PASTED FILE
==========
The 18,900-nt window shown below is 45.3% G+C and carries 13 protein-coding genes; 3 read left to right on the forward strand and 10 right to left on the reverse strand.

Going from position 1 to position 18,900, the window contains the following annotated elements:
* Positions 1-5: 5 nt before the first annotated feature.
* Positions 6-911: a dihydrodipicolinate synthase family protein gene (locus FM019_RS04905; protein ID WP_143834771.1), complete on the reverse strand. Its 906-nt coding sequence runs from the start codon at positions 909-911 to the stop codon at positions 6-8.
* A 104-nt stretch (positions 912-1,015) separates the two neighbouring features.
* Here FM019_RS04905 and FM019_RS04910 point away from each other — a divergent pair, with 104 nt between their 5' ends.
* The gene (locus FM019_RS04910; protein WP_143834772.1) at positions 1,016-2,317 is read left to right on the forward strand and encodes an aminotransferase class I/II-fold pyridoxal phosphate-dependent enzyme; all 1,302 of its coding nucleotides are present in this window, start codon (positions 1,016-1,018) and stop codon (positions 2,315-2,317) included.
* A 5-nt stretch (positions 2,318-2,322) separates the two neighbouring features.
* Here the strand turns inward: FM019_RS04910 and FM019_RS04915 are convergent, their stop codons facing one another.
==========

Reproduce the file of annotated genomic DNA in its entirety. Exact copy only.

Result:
The 18,900-nt window shown below is 45.3% G+C and carries 13 protein-coding genes; 3 read left to right on the forward strand and 10 right to left on the reverse strand.

Going from position 1 to position 18,900, the window contains the following annotated elements:
* Positions 1-5: 5 nt before the first annotated feature.
* Positions 6-911: a dihydrodipicolinate synthase family protein gene (locus FM019_RS04905; protein ID WP_143834771.1), complete on the reverse strand. Its 906-nt coding sequence runs from the start codon at positions 909-911 to the stop codon at positions 6-8.
* A 104-nt stretch (positions 912-1,015) separates the two neighbouring features.
* Here FM019_RS04905 and FM019_RS04910 point away from each other — a divergent pair, with 104 nt between their 5' ends.
* The gene (locus FM019_RS04910; protein WP_143834772.1) at positions 1,016-2,317 is read left to right on the forward strand and encodes an aminotransferase class I/II-fold pyridoxal phosphate-dependent enzyme; all 1,302 of its coding nucleotides are present in this window, start codon (positions 1,016-1,018) and stop codon (positions 2,315-2,317) included.
* A 5-nt stretch (positions 2,318-2,322) separates the two neighbouring features.
* Here the strand turns inward: FM019_RS04910 and FM019_RS04915 are convergent, their stop codons facing one another.